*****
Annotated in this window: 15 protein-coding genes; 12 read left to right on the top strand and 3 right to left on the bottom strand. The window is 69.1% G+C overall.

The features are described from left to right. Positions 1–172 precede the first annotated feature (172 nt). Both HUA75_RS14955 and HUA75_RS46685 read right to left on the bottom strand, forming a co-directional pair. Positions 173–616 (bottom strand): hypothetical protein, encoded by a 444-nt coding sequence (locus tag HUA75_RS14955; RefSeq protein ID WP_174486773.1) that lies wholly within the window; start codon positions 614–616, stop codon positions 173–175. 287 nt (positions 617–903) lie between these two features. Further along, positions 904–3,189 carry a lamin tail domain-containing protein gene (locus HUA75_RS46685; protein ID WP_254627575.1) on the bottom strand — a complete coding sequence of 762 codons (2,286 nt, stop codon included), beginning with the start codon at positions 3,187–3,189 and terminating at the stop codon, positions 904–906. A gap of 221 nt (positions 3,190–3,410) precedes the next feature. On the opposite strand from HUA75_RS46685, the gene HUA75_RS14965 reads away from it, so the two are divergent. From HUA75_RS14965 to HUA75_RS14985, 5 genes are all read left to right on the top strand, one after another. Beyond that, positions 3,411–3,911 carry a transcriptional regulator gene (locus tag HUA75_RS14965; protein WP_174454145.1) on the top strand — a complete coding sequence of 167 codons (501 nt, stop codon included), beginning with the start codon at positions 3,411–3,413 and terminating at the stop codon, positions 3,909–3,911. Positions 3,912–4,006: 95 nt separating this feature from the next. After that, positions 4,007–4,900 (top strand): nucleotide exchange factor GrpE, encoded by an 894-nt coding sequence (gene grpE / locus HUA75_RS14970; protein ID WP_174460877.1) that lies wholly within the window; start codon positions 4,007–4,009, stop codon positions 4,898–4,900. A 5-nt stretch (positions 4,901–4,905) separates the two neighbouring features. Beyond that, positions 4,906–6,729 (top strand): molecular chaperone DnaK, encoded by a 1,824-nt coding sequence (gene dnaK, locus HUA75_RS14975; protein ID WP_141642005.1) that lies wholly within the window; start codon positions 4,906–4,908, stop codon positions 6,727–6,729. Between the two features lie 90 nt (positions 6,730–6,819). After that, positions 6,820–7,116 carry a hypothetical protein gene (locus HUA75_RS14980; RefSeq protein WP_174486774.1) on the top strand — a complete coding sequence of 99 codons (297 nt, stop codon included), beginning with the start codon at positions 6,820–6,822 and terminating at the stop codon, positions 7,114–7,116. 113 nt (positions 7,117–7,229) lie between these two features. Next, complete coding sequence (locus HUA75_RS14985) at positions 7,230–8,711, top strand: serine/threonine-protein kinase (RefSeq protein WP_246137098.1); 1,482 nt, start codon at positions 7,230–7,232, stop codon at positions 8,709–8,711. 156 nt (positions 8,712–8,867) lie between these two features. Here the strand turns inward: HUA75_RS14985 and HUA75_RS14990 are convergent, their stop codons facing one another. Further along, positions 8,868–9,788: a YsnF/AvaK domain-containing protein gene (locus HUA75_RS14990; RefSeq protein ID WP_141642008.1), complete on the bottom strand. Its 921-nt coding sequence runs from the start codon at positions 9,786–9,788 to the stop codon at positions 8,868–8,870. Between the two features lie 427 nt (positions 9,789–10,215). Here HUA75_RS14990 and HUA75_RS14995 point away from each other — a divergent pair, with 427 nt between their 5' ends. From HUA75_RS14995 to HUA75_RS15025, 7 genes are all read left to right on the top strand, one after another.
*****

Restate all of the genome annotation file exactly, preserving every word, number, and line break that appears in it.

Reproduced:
Annotated in this window: 15 protein-coding genes; 12 read left to right on the top strand and 3 right to left on the bottom strand. The window is 69.1% G+C overall.

The features are described from left to right. Positions 1–172 precede the first annotated feature (172 nt). Both HUA75_RS14955 and HUA75_RS46685 read right to left on the bottom strand, forming a co-directional pair. Positions 173–616 (bottom strand): hypothetical protein, encoded by a 444-nt coding sequence (locus tag HUA75_RS14955; RefSeq protein ID WP_174486773.1) that lies wholly within the window; start codon positions 614–616, stop codon positions 173–175. 287 nt (positions 617–903) lie between these two features. Further along, positions 904–3,189 carry a lamin tail domain-containing protein gene (locus HUA75_RS46685; protein ID WP_254627575.1) on the bottom strand — a complete coding sequence of 762 codons (2,286 nt, stop codon included), beginning with the start codon at positions 3,187–3,189 and terminating at the stop codon, positions 904–906. A gap of 221 nt (positions 3,190–3,410) precedes the next feature. On the opposite strand from HUA75_RS46685, the gene HUA75_RS14965 reads away from it, so the two are divergent. From HUA75_RS14965 to HUA75_RS14985, 5 genes are all read left to right on the top strand, one after another. Beyond that, positions 3,411–3,911 carry a transcriptional regulator gene (locus tag HUA75_RS14965; protein WP_174454145.1) on the top strand — a complete coding sequence of 167 codons (501 nt, stop codon included), beginning with the start codon at positions 3,411–3,413 and terminating at the stop codon, positions 3,909–3,911. Positions 3,912–4,006: 95 nt separating this feature from the next. After that, positions 4,007–4,900 (top strand): nucleotide exchange factor GrpE, encoded by an 894-nt coding sequence (gene grpE / locus HUA75_RS14970; protein ID WP_174460877.1) that lies wholly within the window; start codon positions 4,007–4,009, stop codon positions 4,898–4,900. A 5-nt stretch (positions 4,901–4,905) separates the two neighbouring features. Beyond that, positions 4,906–6,729 (top strand): molecular chaperone DnaK, encoded by a 1,824-nt coding sequence (gene dnaK, locus HUA75_RS14975; protein ID WP_141642005.1) that lies wholly within the window; start codon positions 4,906–4,908, stop codon positions 6,727–6,729. Between the two features lie 90 nt (positions 6,730–6,819). After that, positions 6,820–7,116 carry a hypothetical protein gene (locus HUA75_RS14980; RefSeq protein WP_174486774.1) on the top strand — a complete coding sequence of 99 codons (297 nt, stop codon included), beginning with the start codon at positions 6,820–6,822 and terminating at the stop codon, positions 7,114–7,116. 113 nt (positions 7,117–7,229) lie between these two features. Next, complete coding sequence (locus HUA75_RS14985) at positions 7,230–8,711, top strand: serine/threonine-protein kinase (RefSeq protein WP_246137098.1); 1,482 nt, start codon at positions 7,230–7,232, stop codon at positions 8,709–8,711. 156 nt (positions 8,712–8,867) lie between these two features. Here the strand turns inward: HUA75_RS14985 and HUA75_RS14990 are convergent, their stop codons facing one another. Further along, positions 8,868–9,788: a YsnF/AvaK domain-containing protein gene (locus HUA75_RS14990; RefSeq protein ID WP_141642008.1), complete on the bottom strand. Its 921-nt coding sequence runs from the start codon at positions 9,786–9,788 to the stop codon at positions 8,868–8,870. Between the two features lie 427 nt (positions 9,789–10,215). Here HUA75_RS14990 and HUA75_RS14995 point away from each other — a divergent pair, with 427 nt between their 5' ends. From HUA75_RS14995 to HUA75_RS15025, 7 genes are all read left to right on the top strand, one after another.